Across the water there is a surge in the style of what may be the new direction of cocktail culture that is headed our way. These drinking dens sometimes have a selective door, they allow standing (and occasionally dancing), and have no fear of vodkas. Of course you may find the usual spirits suspects on their menu such as Hendrick’s gin (www.hendricksgin.com) and Appleton rum (www.appletonrum.com); but right alongside these iconic brands proudly stand a group of vodkas, such as Ketel One (www.ketelone.com) and Stoli (www.stoli.com), which are commonly ignored by their stateside brothers. Another big difference is that these cocktail crafters who, like their US counterparts, embrace the use of bitters like Peychaud’s (www.sazerac.com) and

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HUNGER NO MORE

Friday, May 20th, 2011

Chefs and Mixologists Collaborate on Taste of the Nation NY – Monday, May 23rd
By Francine Cohen

What did you have for breakfast this morning? For lunch? For dinner? What was that midnight snack you scarfed down with some cocktails or a post-shift beer? Well, whatever it was its likely more food ingested at one meal than many underprivileged kids eat in a day.

Did you think about this fact as you slurped down those oysters, chomped on that bacon, or twirled the other end of your French fry in ketchup? Probably not. And, while we’re not here to make you feel guilty for enjoying the food you can afford to put in front of you, we’d love to have you think about what you can do to help put food in front of 17 million American children who are at risk of going hungry every day.

On Monday, May 23rd, join us for Taste of the Nation NY 2011 and put your ticket purchase to work towards an end to childhood hunger in America so that hungry children grow up to be well-fed productive members of society.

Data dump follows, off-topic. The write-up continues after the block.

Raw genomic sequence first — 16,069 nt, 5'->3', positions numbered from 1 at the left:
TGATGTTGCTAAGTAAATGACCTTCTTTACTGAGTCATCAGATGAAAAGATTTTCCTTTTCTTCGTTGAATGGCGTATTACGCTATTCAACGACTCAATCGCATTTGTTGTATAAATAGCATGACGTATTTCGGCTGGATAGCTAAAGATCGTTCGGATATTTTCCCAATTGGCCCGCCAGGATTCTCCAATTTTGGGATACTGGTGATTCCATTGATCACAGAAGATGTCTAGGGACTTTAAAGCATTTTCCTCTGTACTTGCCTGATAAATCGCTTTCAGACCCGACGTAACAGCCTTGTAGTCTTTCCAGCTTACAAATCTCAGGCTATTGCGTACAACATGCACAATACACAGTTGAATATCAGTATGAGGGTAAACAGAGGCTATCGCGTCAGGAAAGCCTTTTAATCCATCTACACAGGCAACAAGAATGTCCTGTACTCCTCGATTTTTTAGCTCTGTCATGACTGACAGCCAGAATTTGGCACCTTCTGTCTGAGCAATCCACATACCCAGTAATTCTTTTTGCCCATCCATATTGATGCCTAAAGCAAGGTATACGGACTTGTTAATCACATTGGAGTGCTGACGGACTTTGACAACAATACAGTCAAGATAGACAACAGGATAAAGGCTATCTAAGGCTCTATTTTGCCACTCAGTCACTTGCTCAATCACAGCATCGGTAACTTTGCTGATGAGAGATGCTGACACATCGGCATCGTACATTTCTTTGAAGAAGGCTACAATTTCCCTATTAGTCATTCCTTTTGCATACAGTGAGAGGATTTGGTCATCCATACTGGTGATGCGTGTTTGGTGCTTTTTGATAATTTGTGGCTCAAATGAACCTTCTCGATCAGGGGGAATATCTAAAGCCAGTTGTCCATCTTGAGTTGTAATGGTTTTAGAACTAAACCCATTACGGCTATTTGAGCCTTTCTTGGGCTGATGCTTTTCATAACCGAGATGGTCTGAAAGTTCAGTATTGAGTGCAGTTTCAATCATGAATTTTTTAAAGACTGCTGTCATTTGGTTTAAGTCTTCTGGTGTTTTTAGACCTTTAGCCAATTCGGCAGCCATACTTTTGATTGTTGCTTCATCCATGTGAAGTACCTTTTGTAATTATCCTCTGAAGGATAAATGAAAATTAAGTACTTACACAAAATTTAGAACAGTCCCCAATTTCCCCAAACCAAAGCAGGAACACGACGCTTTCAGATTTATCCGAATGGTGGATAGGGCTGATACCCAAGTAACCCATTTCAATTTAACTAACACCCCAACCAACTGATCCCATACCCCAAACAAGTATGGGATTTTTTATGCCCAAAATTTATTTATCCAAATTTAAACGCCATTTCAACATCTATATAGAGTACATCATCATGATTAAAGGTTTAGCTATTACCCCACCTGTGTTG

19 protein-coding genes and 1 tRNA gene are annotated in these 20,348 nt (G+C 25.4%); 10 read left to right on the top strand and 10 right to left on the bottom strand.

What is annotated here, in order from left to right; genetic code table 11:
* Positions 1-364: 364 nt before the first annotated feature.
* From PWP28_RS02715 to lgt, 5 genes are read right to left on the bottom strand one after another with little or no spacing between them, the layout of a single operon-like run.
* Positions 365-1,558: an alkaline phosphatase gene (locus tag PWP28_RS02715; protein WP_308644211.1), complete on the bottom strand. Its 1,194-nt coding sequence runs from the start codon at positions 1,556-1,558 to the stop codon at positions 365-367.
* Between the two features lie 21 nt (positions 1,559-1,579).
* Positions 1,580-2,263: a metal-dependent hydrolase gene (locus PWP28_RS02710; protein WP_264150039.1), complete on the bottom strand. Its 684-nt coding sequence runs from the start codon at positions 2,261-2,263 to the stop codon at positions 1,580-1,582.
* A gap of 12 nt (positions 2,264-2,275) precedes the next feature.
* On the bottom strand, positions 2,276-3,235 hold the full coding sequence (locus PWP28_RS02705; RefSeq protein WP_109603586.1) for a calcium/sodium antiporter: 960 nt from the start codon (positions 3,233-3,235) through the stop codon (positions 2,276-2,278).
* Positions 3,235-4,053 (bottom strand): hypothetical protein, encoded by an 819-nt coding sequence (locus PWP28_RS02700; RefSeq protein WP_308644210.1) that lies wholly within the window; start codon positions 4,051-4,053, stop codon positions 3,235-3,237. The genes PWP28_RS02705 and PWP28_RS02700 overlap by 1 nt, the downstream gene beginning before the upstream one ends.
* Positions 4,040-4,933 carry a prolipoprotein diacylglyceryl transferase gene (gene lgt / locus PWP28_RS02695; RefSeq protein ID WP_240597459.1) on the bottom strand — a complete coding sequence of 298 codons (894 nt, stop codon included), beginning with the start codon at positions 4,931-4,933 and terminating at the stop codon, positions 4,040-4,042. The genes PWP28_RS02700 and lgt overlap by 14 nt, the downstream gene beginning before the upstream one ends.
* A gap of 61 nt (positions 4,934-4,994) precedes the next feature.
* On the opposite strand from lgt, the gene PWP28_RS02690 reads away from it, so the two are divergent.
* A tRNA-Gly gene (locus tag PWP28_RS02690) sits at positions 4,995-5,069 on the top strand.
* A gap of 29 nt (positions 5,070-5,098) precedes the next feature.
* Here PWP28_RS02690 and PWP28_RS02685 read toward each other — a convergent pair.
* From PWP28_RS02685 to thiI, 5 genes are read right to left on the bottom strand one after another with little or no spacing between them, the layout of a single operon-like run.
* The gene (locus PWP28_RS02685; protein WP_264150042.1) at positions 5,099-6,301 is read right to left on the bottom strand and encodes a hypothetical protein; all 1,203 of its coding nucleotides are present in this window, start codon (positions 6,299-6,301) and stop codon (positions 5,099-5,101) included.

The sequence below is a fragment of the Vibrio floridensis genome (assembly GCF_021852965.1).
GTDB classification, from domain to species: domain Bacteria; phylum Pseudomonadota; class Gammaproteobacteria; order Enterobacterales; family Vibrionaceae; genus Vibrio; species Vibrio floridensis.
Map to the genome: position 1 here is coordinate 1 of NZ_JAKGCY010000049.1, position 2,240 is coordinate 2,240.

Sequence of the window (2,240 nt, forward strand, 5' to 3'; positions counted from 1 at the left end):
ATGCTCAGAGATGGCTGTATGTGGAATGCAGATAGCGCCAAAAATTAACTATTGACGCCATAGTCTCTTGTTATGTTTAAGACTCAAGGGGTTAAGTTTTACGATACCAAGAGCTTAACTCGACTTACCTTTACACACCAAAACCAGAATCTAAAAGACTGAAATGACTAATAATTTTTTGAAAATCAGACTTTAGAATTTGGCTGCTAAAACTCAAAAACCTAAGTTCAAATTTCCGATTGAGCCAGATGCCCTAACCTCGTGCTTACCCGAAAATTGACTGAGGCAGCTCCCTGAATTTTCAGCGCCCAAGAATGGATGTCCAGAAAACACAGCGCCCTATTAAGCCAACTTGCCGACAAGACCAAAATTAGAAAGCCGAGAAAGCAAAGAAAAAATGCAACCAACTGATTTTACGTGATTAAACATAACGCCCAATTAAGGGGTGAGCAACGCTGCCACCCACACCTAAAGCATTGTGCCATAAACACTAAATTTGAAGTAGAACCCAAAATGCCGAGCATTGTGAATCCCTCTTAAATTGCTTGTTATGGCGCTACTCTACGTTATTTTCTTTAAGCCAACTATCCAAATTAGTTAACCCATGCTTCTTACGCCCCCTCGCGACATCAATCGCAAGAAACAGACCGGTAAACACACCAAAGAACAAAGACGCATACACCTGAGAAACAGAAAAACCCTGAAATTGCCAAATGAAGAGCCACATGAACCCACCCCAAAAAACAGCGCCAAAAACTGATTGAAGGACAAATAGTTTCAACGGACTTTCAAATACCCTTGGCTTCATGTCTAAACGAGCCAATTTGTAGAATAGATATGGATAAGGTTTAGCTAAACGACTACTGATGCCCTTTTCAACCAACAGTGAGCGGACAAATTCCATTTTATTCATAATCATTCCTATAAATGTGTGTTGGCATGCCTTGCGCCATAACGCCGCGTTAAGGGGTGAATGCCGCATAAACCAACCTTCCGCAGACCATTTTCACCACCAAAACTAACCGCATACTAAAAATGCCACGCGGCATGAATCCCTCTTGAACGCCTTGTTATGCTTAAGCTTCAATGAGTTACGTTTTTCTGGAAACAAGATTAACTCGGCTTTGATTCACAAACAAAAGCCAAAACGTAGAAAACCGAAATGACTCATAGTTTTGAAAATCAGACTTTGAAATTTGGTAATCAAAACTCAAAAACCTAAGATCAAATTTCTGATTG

Maybe next year you’ll even join us by participating in the event, but first, we’d just love to see you there Monday night.

Here are some facts to consider:
Nearly one in four kids in America can’t count on having enough to eat. Their bodies may not be rail thin, nor their bellies bloated like their counterparts in other countries, but they’re at risk of hunger all the same. They lack the energy to learn, grow and thrive.
• More than 17 million kids in America are at risk of hunger. That’s nearly 1 in 4.
• 15.5 million kids in America live in poverty.
• 20.1 million children benefit from SNAP (food stamps).
• 19 million kids get a free or reduced-price school lunch on an average school day.
• Only 9.4 million kids get a free or reduced-price school breakfast on an average school day.
• Just 1 in 6 eligible kids get free summer meals.
Sources: U.S. Dept. of Agriculture; U.S. Census Bureau; Food Research and Action Center.

And here’s why your fellow chefs get involved:
Daniel Humm (Eleven Madison Park www.elevenmadisonpark.com), supporter since 2006, presenting the Humm Dog paired with a spicy michelada created by Jeff Bell of PDT, says, ‘There are so many opportunities in New York to work with countless charities. For me, Taste of the Nation is a chance for chefs and foodies to come together to raise money to end childhood hunger. It’s such a rewarding evening for everyone, I’m honored to be a part.”